more a passing comment than a conversation


I have been writing this blog for more than 10 years in one format or another, and it has been a great journey, I have been able to organise my own thoughts in such a way that I have become a far better instructor than I was previously.

Blogs by their very nature are brief snapshots, in terms of interpersonal communication they are more a passing comment than a conversation, and at this point in my life I feel I have more to offer than just a passing comment.

The fact that the blog is Wing Chun centric created its own problems, there is a lot of great idea’s in Wing Chun, but there is also a great deal of nonsense, sadly it is the nonsense that gets most of the oxygen and the great ideas that get misunderstood.

No matter where one sits in the Wing Chun tent it is first and foremost about violence, from our perspective stopping someone from using violence against us, which of course we accomplish by employing more effective violence of our own, but no one really wants to talk about this.

So much happens before we would use our Wing Chun that never gets so much as a cursory mention in traditional Wing Chun training, but this is the stuff that saves lives, not Tarn Sau – Bong Sau, not Nim Lik, not Dai Gung.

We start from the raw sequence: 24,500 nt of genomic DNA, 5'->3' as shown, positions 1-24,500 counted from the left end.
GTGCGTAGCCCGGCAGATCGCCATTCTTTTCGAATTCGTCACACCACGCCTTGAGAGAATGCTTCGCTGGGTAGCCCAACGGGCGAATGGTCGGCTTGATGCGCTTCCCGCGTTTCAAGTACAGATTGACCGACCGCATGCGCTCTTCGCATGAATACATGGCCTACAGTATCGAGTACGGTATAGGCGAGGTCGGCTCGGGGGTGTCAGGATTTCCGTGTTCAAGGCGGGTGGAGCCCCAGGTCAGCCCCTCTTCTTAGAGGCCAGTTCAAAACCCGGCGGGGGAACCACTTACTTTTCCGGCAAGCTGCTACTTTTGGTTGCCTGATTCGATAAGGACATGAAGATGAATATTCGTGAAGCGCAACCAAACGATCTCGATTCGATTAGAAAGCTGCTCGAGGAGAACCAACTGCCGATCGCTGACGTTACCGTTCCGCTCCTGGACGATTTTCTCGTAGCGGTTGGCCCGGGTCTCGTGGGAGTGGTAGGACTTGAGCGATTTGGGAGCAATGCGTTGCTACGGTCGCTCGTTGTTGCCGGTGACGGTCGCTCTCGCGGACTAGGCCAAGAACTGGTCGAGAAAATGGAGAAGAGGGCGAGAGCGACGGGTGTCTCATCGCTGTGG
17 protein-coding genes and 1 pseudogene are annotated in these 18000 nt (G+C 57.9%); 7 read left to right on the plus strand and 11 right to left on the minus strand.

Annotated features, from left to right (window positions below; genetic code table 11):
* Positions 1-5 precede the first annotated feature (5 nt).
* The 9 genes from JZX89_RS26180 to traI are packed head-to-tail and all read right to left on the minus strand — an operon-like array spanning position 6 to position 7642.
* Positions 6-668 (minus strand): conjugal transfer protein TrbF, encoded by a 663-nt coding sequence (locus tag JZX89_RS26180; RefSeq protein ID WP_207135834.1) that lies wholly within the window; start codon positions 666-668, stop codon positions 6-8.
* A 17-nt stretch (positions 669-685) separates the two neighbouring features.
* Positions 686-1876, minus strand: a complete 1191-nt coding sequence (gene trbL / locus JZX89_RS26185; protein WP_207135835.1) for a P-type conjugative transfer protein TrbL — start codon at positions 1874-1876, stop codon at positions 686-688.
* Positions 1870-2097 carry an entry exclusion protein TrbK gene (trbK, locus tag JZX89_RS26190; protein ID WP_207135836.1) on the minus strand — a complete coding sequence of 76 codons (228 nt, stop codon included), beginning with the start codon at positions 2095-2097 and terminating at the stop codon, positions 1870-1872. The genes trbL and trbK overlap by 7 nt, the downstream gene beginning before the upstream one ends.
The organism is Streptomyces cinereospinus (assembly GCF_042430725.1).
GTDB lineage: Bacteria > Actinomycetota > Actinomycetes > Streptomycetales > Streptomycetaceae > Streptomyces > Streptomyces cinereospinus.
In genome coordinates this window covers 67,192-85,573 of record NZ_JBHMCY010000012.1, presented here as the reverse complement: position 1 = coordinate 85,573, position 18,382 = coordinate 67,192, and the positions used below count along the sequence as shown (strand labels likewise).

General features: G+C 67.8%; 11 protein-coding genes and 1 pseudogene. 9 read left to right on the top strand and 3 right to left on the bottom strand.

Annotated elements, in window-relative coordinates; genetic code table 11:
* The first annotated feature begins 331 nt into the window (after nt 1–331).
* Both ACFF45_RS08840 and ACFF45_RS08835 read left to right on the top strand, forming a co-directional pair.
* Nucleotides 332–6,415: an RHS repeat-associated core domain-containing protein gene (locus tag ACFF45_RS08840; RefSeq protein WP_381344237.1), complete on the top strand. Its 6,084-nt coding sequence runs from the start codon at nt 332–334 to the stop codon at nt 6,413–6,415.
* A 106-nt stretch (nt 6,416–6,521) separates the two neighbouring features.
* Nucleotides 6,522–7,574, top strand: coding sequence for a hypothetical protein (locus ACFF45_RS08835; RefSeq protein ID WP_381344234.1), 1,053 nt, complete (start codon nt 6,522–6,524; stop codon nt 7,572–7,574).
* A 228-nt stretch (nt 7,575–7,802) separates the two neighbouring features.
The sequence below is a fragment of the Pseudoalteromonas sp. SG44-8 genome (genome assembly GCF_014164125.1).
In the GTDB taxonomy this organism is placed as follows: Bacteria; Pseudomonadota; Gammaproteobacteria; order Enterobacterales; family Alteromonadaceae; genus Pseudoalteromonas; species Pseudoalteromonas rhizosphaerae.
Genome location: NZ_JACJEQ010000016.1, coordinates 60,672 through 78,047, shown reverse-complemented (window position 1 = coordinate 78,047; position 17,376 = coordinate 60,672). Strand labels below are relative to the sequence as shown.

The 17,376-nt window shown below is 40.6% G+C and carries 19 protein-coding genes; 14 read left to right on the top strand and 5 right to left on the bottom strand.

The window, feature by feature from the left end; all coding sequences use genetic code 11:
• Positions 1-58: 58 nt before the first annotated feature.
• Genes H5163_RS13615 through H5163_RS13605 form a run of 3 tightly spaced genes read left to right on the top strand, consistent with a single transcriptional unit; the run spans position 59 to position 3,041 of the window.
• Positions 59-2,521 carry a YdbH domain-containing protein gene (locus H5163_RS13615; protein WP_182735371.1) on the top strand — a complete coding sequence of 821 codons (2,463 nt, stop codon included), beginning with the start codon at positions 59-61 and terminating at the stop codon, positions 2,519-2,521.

My senior students and I have evolved our training to a state that is both more complex and yet simpler than anything we have done before and it is exploring this that my next foray into Cyberspace will entail, it will still be examined through the lens of Wing Chun, after all it is what I do. 

If you like the way I approach the work and are interested in knowing when the new format comes about simply follow this blog or notify me of your interest I will let you know when we get there, the plan is to post only once a month but with better and deeper content, if you are a follower of this blog you should get automatic notification from WordPress.


As of this writing I am not planning on sharing the new site to Facebook, no one takes Facebook seriously anymore, it has just become an advertising platform, associating with it makes us all just look like salesmen.



Food for Thought


All intrinsic force is compressive by nature, especially on a planet governed by gravity, our body structure is always being compressed and in a direct result of this compression our body is in a constant state of expansion.

Compression is the default state necessary to perform effective Wing Chun, to achieve compression we have to activate expansion, they are two sides of the same coin, two different ways of explaining the same event and cannot exist without each other.

It is Newtons third law of motion.